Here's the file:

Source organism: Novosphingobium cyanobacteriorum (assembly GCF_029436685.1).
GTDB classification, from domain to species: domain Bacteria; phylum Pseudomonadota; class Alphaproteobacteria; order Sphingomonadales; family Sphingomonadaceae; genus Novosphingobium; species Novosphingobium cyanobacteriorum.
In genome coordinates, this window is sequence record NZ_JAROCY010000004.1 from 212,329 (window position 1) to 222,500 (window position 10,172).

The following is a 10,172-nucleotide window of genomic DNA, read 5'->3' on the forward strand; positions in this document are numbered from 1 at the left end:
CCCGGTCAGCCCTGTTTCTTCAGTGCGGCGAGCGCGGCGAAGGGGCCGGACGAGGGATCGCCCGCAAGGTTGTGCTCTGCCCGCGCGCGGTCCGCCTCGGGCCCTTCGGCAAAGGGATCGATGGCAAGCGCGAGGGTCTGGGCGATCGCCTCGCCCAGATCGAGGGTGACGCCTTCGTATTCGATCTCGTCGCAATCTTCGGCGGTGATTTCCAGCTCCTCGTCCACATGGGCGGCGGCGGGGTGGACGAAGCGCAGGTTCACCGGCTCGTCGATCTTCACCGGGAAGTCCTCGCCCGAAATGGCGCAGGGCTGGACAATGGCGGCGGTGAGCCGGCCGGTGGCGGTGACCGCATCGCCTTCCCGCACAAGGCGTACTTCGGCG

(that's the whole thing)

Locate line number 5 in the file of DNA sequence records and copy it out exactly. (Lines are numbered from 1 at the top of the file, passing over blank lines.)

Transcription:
CCCGGTCAGCCCTGTTTCTTCAGTGCGGCGAGCGCGGCGAAGGGGCCGGACGAGGGATCGCCCGCAAGGTTGTGCTCTGCCCGCGCGCGGTCCGCCTCGGGCCCTTCGGCAAAGGGATCGATGGCAAGCGCGAGGGTCTGGGCGATCGCCTCGCCCAGATCGAGGGTGACGCCTTCGTATTCGATCTCGTCGCAATCTTCGGCGGTGATTTCCAGCTCCTCGTCCACATGGGCGGCGGCGGGGTGGACGAAGCGCAGGTTCACCGGCTCGTCGATCTTCACCGGGAAGTCCTCGCCCGAAATGGCGCAGGGCTGGACAATGGCGGCGGTGAGCCGGCCGGTGGCGGTGACCGCATCGCCTTCCCGCACAAGGCGTACTTCGGCG